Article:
Researchers in Canada and the US have created a computer vision system for workup procedures. The platform monitors multiple visual changes during processes such as solvent exchange distillation, crystallisation, solid–liquid mixing and liquid–liquid extraction to advance the real-time response capacity of automated systems.

Chemical research devotes significant time to monitoring and adjusting conditions of known and new reaction processes to maintain consistent yields, purities and compositions of reaction products. Self-driving laboratories, which combine artificial intelligence with robotic platforms, are helping to speed up such processes as well as improve their reproducibility and accuracy. Integrating self-driving labs with computer vision, a technique that captures, processes and analyses digital images of chemical reactions in real-time, can enhance them further still.

Now, Jason Hein and his research team from the University of British Columbia in collaboration with Pfizer have developed a platform that integrates computer vision, machine learning, real-time monitoring techniques and semi-automated laboratory reactors to automate and optimise workup processes. Called HeinSight2.0, the platform is an upgrade on the team’s previous system, HeinSight, and monitors physical outputs such as solid residues, liquid levels, homogeneity, turbidity and colour.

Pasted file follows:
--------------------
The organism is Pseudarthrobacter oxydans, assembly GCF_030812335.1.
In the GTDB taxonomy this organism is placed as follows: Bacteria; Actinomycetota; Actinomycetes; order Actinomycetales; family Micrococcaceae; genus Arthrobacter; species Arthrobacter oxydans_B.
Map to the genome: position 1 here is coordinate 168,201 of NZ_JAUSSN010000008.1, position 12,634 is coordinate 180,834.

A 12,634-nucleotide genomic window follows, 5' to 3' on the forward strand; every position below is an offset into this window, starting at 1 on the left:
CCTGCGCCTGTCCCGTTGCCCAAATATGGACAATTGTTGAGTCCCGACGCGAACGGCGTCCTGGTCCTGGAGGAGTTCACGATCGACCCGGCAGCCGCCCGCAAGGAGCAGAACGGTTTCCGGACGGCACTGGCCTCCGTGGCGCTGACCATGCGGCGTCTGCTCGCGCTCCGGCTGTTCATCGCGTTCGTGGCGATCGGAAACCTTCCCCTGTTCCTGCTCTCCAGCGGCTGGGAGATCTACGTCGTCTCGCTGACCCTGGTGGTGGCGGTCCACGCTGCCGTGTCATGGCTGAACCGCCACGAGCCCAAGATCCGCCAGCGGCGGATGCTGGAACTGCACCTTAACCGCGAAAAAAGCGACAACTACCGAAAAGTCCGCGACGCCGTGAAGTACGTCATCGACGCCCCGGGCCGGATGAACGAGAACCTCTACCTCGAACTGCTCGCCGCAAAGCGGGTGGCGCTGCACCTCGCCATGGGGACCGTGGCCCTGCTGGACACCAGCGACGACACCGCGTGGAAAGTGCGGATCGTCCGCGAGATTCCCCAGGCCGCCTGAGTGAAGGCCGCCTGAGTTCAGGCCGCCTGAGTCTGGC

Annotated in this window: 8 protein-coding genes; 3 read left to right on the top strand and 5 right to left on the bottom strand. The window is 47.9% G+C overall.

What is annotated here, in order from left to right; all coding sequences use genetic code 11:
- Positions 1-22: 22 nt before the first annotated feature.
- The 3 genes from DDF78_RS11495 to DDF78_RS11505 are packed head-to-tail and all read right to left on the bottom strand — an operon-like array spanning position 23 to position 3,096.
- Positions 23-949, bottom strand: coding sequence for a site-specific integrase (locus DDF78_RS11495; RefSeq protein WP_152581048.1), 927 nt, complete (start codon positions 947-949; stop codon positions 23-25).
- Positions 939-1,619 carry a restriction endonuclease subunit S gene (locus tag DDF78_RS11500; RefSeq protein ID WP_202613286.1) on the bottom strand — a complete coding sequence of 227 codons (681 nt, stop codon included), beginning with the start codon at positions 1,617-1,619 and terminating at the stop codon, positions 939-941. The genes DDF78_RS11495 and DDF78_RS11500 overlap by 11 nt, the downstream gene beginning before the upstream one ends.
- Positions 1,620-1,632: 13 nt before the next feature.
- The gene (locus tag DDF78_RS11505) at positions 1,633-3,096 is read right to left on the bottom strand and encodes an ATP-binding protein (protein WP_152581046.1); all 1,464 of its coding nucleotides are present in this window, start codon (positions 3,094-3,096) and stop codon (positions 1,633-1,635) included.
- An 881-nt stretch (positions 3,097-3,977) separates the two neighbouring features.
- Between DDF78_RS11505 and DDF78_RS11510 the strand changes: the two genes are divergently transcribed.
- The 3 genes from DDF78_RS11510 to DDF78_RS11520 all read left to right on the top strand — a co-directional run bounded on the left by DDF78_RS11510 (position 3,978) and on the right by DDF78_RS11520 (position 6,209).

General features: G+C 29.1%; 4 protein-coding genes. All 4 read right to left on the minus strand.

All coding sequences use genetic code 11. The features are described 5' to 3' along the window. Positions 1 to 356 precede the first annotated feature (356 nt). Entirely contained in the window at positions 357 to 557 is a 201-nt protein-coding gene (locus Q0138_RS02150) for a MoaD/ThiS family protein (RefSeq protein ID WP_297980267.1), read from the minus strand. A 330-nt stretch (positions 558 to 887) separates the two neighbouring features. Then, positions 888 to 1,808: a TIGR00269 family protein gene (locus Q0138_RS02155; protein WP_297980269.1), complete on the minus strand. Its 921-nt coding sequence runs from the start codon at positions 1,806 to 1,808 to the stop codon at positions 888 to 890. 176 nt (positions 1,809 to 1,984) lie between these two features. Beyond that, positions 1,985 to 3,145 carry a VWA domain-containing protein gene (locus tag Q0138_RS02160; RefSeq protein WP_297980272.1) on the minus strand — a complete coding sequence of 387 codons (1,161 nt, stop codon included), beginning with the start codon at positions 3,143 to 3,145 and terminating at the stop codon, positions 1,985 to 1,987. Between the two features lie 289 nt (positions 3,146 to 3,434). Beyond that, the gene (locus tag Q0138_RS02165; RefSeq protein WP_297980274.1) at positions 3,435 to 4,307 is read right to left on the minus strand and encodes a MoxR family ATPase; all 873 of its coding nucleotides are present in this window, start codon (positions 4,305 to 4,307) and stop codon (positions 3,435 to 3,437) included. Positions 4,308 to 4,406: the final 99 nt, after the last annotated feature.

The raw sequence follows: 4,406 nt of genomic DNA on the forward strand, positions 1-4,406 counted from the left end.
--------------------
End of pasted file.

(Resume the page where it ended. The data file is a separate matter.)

The original HeinSight system used simple logic to derive information from images to monitor and control liquid-levels across several chemical applications. ‘Heinsight2.0 is more contextual, recognising objects and surfaces, producing a more reactive system,’ explains Hein. It understands visual information, for example if a red to green colour change signals the end of a reaction, and cross-validates such data to respond in real-time.

A photo of an experimental setup with a webcam and laptop computer

Source: © Jason Hein/The University of British Columbia

HeinSight 2.0 integrates hardware (dosing unit, overhead stirrer, temperature probe and reaction vessel), a webcam (within an enclosure) and software (with real-time trend visualisation)

‘People should be able to download the program script to similar hardware and it will work in the same manner ours did,’ Hein tells Chemistry World. ‘That’s why we released the entire code, everything is open source, anybody can pick it up and run it now and retrain the model to their experiments, super easy.’ In doing so, Heinsight 2.0 will increase the availability of reliable chemical workup data; a quest that physical organic chemist Niek Buurma, of Cardiff University in the UK, applauds. ‘In chemistry I think we need more reliable data,’ says Buurma. ‘Anything that automates collecting data is going to provide a good database of detailed information on workup processes that future analyses may go through and do machine learning and optimisation of.’

The team intends to design future HeinSight systems to connect past events with future predictions. ‘These change variables matter. We want the system to be able to react differently depending on what the history is,’ he says.

Enhancing automation not only ‘improves safety and reproducibility’, adds Buurma, but also improves equality and diversity in research. ‘If we have an individual who struggles with their vision, computer vision can assist. If we have individuals struggling with dyspraxia, automatically controlled pumps can assist them.’